In was during this time that the Vermont Abenaki began to build their own movement for self-determination and cultural renewal. Their situation differed from many other native struggles in that they were, and remain, unrecognized by the state and federal government. In short, the Abenaki did not and do not, have any land in the form of a reservation. In kind, these Abenaki do not even have the slight degree of recognized self-rule that many other native people retain. Therefore, one of the primary goals of this internal resurgence was to gain recognition, and in turn, to secure land which they could be more free to administer according to their own initiative.

In 1972 the Missisquoi formed a Tribal Council. This Council was, and continues to be, democratically elected by tribal members, and is composed of seven members, and a Chief that is empowered to cast a vote on any Council decisions that may initially result in a tie. Homer St. Francis was elected Chief, and retained that position until 1996. In 1975, the Odanak and Becancour Band Councils officially recognized this Tribal Council. The following year, the Council presented the State of Vermont with a petition containing 1400 signatures (many from non-Abenaki Vermonters), demanding that the Abenaki be granted the right to hunt and fish without being subject to state regulations.

The motivation for this campaign stemmed from relatively new state fish and wildlife regulations that came into being in the 1960s. These regulations severely hampered the Abenaki’s ability to subsist and make a living, as many such native people were compelled to engage in such activity for basic survival. Here we must recall that from the early 1700s onward, European settlers had illegally appropriated Abenaki farmland, and hunting and fishing therefore took on a much more prominent role as a means of survival.

Chief Homer St. Francis further clarified the Abenaki position at a 1977 University of Vermont forum on native issues. There, he stated that the Abenaki did not intend to take unlimited game and fish, but rather to be empowered to regulate these practices for themselves in such a way that sustained the wildlife population, while simultaneously best serving native needs.

On Thanksgiving Day, 1976, then Vermont Governor Thomas Salmon-Democrat granted official recognition to the Missisquoi Abenaki in Executive Order #36. This order also established a commission on Indian affairs that was charged with looking into Abenaki requests such as those relating to the regulation of fish and game. This recognition was rescinded the following year by Governor Richard Snelling-Republican in Executive Order #3.

The Abenaki responded to Executive Order #3 by holding a “fish-in” on April 22, 1978, wherein large number of natives fished the Missisquoi River in flagrant violation of state regulations. Their goal was to make public their demand to be allowed to fish for basic subsistence, and not be subject to state limits, or licensing fees. Thirty-four persons were cited by state officials for fishing without a license.

Around this time the Missisquoi Abenaki Tribal Council also began to issue car and truck license plates and claimed this to be a right of the Abenaki Nation. State officials disagreed and numerous citations were given out by law enforcement. In many cases vehicles were impounded. Here the Abenaki set up a defense fund and often allocated money to native individuals to pay the accrued costs.

Vermont Abenaki in The 1980s & 1990s

Throughout the 80s and 90s the fight for recognition continued. Time and again the Missisquoi Tribal Council and Abenaki people challenged the near monopoly of political power enjoyed and protected by the politicians in Montpelier. Actions targeting hunting and fishing regulations, as well as other aspects of Abenaki sovereignty multiplied.

In 1989 Vermont District Court Judge Joseph Wolchip upheld Abenaki aboriginal title and rights to parts of ancestral land, now referred to as northern Vermont, and recognized that they have the same rights to hunt, fish, and travel as their ancestors did. Like with Governor Salmon’s Executive Order #36, this was soon overturned by the Vermont Supreme Court on June 12th, 1992. With that ruling, the Vermont State Prosecutors Office and local law enforcement began to step up their legal maneuvers and harassment against Abenaki caught breaking disputed regulations.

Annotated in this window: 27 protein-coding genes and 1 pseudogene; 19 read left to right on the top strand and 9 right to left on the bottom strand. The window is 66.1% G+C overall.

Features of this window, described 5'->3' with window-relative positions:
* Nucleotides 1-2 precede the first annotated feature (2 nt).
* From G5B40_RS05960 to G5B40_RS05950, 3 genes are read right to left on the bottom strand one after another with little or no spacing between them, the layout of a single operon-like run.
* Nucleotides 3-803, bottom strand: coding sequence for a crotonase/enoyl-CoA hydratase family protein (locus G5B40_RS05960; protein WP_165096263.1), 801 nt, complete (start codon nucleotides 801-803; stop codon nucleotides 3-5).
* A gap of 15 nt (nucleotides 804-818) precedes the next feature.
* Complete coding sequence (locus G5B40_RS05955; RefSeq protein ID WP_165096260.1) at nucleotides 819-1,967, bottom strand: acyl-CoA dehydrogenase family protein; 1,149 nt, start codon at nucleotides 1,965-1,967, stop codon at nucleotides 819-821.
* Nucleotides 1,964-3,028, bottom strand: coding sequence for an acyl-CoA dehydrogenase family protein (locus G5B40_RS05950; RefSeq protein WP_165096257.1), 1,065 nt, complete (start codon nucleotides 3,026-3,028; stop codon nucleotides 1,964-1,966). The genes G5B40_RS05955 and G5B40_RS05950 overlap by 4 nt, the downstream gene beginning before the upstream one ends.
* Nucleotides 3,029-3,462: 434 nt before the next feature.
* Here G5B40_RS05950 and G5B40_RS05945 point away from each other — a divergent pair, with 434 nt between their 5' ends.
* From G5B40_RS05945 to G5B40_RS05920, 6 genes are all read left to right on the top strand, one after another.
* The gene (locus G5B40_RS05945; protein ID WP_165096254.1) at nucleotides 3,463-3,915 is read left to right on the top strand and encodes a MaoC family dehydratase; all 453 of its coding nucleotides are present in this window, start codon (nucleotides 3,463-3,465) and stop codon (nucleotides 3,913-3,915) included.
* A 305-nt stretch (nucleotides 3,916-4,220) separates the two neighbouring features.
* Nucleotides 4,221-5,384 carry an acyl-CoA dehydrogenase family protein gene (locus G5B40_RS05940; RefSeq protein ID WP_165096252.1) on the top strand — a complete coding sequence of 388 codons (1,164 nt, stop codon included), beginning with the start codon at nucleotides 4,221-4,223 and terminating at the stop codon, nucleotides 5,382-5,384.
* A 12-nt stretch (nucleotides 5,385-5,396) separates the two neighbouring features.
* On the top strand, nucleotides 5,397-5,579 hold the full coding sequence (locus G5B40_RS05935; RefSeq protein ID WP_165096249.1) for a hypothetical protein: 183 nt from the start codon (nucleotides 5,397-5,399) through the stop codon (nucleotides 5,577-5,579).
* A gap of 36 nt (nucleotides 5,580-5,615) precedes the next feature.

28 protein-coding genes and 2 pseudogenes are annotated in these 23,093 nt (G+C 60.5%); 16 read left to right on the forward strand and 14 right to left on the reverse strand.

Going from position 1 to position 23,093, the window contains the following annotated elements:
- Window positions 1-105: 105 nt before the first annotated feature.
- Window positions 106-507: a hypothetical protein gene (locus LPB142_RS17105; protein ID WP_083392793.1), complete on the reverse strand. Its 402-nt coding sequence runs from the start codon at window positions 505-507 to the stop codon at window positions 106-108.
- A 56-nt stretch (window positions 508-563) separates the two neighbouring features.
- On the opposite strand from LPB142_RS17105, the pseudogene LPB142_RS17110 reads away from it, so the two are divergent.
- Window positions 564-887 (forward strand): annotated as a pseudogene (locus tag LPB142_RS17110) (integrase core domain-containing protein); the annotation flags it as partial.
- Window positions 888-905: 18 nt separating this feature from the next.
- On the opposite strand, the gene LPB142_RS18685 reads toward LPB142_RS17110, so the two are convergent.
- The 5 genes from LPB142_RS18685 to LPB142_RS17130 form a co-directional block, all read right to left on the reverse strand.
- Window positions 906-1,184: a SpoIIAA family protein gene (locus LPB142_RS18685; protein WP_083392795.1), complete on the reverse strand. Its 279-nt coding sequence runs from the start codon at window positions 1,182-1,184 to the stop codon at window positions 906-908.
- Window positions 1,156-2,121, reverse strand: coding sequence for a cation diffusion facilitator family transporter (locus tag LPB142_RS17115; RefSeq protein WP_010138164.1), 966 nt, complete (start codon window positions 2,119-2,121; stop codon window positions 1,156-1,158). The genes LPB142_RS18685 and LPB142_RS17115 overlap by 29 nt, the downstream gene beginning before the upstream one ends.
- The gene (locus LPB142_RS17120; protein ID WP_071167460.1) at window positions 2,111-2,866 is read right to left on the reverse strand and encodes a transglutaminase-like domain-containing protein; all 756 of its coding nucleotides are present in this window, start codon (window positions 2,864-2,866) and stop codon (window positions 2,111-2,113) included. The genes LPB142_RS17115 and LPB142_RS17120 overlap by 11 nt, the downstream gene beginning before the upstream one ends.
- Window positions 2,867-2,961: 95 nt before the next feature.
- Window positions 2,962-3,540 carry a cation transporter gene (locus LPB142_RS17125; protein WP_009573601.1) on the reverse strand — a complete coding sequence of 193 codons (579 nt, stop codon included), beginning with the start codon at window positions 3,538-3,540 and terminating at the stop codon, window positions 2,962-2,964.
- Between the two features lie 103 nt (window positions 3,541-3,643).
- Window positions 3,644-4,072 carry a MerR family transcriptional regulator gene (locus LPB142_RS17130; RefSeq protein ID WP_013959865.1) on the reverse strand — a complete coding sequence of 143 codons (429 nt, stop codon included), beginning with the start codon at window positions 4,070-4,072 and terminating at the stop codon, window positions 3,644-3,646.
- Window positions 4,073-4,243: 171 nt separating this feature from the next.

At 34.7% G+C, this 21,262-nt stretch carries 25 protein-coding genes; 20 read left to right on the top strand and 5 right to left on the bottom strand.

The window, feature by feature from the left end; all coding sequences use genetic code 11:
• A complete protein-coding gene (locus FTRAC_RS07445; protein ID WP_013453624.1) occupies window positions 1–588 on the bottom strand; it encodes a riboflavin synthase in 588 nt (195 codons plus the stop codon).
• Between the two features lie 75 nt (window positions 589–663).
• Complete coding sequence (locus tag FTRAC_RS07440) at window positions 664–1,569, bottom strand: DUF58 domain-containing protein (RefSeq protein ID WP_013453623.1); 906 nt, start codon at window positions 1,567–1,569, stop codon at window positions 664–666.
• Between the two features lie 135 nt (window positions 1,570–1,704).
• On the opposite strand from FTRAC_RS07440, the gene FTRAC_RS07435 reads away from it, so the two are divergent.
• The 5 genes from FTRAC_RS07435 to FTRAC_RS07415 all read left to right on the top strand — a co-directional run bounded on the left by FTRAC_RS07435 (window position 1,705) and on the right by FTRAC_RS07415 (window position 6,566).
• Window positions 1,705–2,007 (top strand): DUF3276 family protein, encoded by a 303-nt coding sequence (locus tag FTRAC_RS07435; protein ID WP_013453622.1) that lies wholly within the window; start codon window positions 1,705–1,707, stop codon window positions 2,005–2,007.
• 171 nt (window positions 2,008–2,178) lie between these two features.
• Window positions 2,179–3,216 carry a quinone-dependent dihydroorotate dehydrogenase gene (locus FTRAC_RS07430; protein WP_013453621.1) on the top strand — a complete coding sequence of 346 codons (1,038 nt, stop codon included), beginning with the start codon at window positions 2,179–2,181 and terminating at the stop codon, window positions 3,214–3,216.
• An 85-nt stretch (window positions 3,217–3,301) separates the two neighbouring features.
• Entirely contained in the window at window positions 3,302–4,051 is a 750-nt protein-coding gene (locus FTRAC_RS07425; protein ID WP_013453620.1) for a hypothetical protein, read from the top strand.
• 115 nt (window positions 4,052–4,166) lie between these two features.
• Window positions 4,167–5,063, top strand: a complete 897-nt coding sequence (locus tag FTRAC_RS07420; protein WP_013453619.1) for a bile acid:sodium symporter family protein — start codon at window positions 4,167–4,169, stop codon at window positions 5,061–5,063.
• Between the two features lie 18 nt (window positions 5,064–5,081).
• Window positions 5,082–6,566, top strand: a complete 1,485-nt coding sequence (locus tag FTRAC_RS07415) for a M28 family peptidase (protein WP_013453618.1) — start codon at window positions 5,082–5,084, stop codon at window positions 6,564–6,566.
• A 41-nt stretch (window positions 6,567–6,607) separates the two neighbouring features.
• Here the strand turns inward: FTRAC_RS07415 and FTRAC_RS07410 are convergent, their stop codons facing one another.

The Battle For Sovereignty Today [2003]

Currently the Missisquoi Abenaki, their Tribal Council, and Chief April Rushlow are engaged in programs which seek to teach their history and language to tribal members and other interested parties. Politically they have filed documents with the federal government requesting recognition. The decision is still pending, although they have been first in line on a waiting list for review for more than seven years. In the meantime, they do receive a limited amount of money from the federal government which goes toward the educational needs of Abenaki children, and they receive a limited about of funds from the Department of Labor. But without full state or federal recognition, Abenaki youth, most coming from lower income households, do not qualify for Native American college scholarship programs.

Here in Vermont, the City of Burlington (which has long elected Progressives to the Mayorship and many City Council seats), and three other towns have voted to recognize the Abenaki Nation. Also, one year ago (2002) all thirty Vermont State Senators, and one hundred and ten members of the Vermont House of Representatives publically endorsed recognition. However, resulting legislation was stalled in committee. The Executive Branch of state government is still adamantly opposed to the granting Abenaki sovereignty rights. According to Bill Giffin of the Attorney General’s Office, the Missisquoi Abenaki fail to meet the basic federal criteria for recognition. In a phone interview Giffin asserted that 1.) anthropologists, historians, and archaeologists fail to support Abenaki historical and territorial claims, 2.) the Abenaki, with the exception of the 1970s till today, have not existed as a distinct community for 200 years, 3.) prior to 1970 they failed to retain political influence and authority among their own people, and 4.) the Vermont Abenaki cannot trace their lineage to the historical Abenaki. Giffin argued that those calling themselves Abenaki are, for the most part, descendants of French Canadians. Chief Rushlow, for her part, countered that those assertions are “bologna.”